The Skills High School Students Need
At Opportunity Education and in Quest Forward Schools, skills are critical for student success. We take a “skills-forward” approach. Skills practice, application, reflection, and opportunities for growth drive the design of the Quest Forward ecosystem and the learning experiences we offer. This development takes a precedence over memorizing facts and information.
The skills that are addressed through Quest Forward Learning are grouped into three categories:
- Learning Skills: Academic skills often focused on in school, but also important throughout life
- Work Skills: Skills associated with how one works
- Essential Habits: Self skills associated with how a student thinks, feels, and behaves and how they interact with others
Each set is valuable for success in school, career, and life. Together, they address the whole student — not just academic requirements, but the skills needed to take care of oneself, to be a good friend and colleague, and to contribute to one’s community.
12 Learning Skills are woven throughout the Quest Forward curriculum in five categories:
Learn How to Investigate
Take in facts and ideas.
Learn How to Analyze
Create new ideas and solutions.
Learn How to Reason
Think critically and make arguments.
Learn How to Communicate
Communicate ideas to others.
Learn Who You Are
Be aware, accountable, and self-directed.
Through the completion of their courses, students develop learning skills that increase their academic abilities and aptitudes. For instance, one journey called Genes and Gene Editing focuses on the skills of Ask Questions, Assess Arguments, and Take a Position. Throughout the journey students practice these skills through various activities, such as extracting DNA, asking questions about the use of at home DNA testing kits, and taking a position on the human gene editing debate.
By mastering these, students can apply what they learn to act effectively in the context of real world problems.
We have selected six Work Skills, or executive functions, that focus on how a person works and accomplishes goals effectively. Students develop these through supported goal-setting, planning, and reflection. Mentors and counselors provide feedback and encourage development to ensure students graduate high school with the skills necessary to live, work, and manage daily life. These include:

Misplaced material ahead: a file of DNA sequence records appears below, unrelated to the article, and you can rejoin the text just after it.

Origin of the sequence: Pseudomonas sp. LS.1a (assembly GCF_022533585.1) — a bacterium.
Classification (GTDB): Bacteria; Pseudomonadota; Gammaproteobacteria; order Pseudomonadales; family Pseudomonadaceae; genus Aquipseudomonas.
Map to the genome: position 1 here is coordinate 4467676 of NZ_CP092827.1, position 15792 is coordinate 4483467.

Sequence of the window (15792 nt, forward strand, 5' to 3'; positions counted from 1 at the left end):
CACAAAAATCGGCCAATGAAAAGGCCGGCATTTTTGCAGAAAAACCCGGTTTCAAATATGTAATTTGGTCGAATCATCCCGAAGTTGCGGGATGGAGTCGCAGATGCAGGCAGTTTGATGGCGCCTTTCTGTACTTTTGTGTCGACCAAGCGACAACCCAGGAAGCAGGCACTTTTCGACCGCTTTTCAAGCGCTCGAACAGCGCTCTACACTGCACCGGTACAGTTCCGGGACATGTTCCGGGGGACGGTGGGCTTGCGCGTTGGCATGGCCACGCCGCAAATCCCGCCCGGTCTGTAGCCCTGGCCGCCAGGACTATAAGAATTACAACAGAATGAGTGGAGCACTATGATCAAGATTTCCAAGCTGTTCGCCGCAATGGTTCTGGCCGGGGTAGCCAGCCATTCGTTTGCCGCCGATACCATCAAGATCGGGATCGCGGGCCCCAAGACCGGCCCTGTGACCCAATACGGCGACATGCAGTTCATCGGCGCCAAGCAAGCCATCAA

For example, students practice Plan and Achieve Goals daily, using processes and templates we developed. Students set weekly academic goals as well as personal ones and reflect daily. Mentors support them at each step to ensure students modify or achieve each goal. When students complete artifacts they also receive feedback on their effort and support from others, which helps students to develop the Work Efficiently skill. Developing these executive functions while in high school gives students a powerful headstart for their professional lives after graduation.
We have also identified six Essential Habits, or self skills, that focus on an individual’s thoughts, beliefs, attitudes, emotions, and interactions with others. The Essential Habits are:
This school year, students will practice these habits through supported goal setting, participation in community events, academic projects, and focused support from school counselors and social workers. For example, school social workers are hosting a workshop on how to manage anxiety (Manage Yourself). Through practicing these habits early and often throughout high school, students are better equipped to confidently handle any challenges that life as a young adult could bring them.
A Lifelong Process
Students at Quest Forward Schools have a unique opportunity to practice skills and develop habits that will benefit them their entire lives. They are integrated into everything they do. The most important thing is to remember that we are always learning them, always practicing them, and always trying to improve. This holds not just for high school, or college, but for all of life. We may never perfect any of our skills, but with regular, reflective practice, all of us can consistently improve.
Jolene Zywica, PhD
Dr. Zywica is Opportunity Education's Senior Director of Learning Strategy. She ensures that the resources, tools, and experiences designed for teachers and students effectively support teaching and learning. Prior to joining the team in 2014, Jolene dabbled in teaching both high school and college students, was a high school literacy coach for 5 years, and has spent over 18 years designing and studying the impact of learning programs aimed at engaging students through active learning and technology.